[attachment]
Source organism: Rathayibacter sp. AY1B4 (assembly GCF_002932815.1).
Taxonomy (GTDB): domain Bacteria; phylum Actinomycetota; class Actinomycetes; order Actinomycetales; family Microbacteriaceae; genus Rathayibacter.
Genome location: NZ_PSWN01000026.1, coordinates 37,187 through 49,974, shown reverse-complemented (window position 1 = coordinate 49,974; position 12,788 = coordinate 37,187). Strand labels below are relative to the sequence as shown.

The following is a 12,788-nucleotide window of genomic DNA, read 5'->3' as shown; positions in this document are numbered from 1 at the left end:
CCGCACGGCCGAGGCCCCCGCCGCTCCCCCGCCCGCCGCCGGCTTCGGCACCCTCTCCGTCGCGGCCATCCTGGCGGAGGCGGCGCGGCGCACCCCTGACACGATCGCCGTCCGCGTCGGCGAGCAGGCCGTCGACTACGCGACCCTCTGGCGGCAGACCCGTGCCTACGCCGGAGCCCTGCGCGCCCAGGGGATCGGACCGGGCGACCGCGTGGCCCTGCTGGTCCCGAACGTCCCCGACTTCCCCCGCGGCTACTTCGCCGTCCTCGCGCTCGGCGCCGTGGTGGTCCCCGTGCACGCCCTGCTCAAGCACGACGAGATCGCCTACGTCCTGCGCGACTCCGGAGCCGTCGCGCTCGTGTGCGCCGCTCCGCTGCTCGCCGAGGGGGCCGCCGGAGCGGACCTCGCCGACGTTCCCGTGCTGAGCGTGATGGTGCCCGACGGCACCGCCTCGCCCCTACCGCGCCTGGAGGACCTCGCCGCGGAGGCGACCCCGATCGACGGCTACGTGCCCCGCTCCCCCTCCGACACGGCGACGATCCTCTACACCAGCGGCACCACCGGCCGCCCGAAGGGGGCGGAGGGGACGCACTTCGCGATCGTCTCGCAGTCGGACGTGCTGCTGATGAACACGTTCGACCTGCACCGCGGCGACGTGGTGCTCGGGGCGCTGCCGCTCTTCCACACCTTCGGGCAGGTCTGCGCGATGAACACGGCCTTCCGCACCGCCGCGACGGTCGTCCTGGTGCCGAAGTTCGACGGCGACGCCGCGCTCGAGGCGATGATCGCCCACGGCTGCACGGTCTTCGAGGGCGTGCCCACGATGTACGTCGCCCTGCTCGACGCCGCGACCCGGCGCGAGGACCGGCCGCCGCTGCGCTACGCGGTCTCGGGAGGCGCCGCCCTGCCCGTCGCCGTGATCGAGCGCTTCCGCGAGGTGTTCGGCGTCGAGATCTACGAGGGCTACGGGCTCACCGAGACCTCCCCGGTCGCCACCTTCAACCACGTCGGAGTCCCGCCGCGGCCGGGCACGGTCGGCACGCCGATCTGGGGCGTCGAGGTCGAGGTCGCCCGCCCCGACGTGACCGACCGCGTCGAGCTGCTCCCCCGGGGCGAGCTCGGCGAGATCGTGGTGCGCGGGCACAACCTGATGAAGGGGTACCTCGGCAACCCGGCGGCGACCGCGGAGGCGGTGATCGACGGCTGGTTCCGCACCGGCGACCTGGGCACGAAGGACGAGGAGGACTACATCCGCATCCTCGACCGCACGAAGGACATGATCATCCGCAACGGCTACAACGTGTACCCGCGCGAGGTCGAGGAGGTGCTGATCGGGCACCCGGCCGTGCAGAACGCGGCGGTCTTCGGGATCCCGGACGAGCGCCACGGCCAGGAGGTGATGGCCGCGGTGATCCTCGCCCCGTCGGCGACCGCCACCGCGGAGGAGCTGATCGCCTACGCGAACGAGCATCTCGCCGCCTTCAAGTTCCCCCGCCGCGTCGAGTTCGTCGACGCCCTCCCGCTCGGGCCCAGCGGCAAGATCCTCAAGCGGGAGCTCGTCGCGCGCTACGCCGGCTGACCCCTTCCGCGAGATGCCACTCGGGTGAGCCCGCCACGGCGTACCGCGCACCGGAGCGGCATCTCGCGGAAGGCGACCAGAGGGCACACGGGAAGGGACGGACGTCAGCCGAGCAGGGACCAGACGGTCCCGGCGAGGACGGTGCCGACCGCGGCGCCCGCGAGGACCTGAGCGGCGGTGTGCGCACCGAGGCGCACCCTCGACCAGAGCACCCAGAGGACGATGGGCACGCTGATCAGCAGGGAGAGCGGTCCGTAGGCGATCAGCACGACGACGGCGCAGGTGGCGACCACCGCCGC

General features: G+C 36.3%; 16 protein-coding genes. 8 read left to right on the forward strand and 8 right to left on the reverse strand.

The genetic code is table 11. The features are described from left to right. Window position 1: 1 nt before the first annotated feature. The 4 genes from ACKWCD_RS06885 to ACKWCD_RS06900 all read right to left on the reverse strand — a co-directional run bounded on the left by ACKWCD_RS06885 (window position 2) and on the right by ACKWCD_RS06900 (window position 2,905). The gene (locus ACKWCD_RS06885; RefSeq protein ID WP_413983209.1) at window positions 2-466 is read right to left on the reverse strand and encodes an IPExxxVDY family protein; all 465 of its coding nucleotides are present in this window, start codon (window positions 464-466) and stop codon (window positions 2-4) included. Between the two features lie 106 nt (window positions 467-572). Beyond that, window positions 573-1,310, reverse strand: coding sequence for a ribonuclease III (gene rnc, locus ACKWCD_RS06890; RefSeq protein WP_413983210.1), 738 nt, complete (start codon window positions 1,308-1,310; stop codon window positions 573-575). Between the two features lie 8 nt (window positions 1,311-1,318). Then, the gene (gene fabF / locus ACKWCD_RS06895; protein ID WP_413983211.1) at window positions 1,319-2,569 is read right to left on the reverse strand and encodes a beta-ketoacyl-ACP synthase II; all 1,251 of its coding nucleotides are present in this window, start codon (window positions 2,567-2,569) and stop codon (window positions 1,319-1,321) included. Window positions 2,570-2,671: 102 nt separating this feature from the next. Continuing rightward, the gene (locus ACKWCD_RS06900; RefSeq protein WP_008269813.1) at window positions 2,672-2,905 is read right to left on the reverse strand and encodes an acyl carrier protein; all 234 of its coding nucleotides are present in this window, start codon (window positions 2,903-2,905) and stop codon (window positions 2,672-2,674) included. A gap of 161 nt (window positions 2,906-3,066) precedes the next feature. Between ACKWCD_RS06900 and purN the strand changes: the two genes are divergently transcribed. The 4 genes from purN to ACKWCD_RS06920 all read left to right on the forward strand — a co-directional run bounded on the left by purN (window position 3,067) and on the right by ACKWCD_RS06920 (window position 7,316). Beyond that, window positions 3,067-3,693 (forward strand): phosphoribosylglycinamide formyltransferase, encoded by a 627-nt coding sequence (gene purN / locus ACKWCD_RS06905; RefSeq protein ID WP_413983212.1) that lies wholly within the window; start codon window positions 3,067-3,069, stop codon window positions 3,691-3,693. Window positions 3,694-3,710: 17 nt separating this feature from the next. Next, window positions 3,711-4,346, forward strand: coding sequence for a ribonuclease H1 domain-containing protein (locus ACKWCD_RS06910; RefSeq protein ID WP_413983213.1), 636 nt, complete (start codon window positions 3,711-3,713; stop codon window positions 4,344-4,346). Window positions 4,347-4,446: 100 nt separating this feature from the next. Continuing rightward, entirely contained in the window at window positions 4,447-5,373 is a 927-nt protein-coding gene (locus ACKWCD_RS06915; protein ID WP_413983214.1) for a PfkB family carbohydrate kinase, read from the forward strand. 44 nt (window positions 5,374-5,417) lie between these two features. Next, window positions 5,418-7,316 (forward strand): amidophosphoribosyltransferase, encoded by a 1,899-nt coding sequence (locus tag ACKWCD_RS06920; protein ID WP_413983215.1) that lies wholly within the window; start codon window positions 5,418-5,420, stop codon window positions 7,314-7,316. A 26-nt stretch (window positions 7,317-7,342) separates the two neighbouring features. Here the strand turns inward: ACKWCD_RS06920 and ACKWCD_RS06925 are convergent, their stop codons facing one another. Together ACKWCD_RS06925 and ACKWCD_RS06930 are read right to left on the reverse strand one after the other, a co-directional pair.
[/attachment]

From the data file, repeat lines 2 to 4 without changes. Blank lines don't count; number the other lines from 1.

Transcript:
Taxonomy (GTDB): domain Bacteria; phylum Actinomycetota; class Actinomycetes; order Actinomycetales; family Microbacteriaceae; genus Rathayibacter.
Genome location: NZ_PSWN01000026.1, coordinates 37,187 through 49,974, shown reverse-complemented (window position 1 = coordinate 49,974; position 12,788 = coordinate 37,187). Strand labels below are relative to the sequence as shown.

The following is a 12,788-nucleotide window of genomic DNA, read 5'->3' as shown; positions in this document are numbered from 1 at the left end: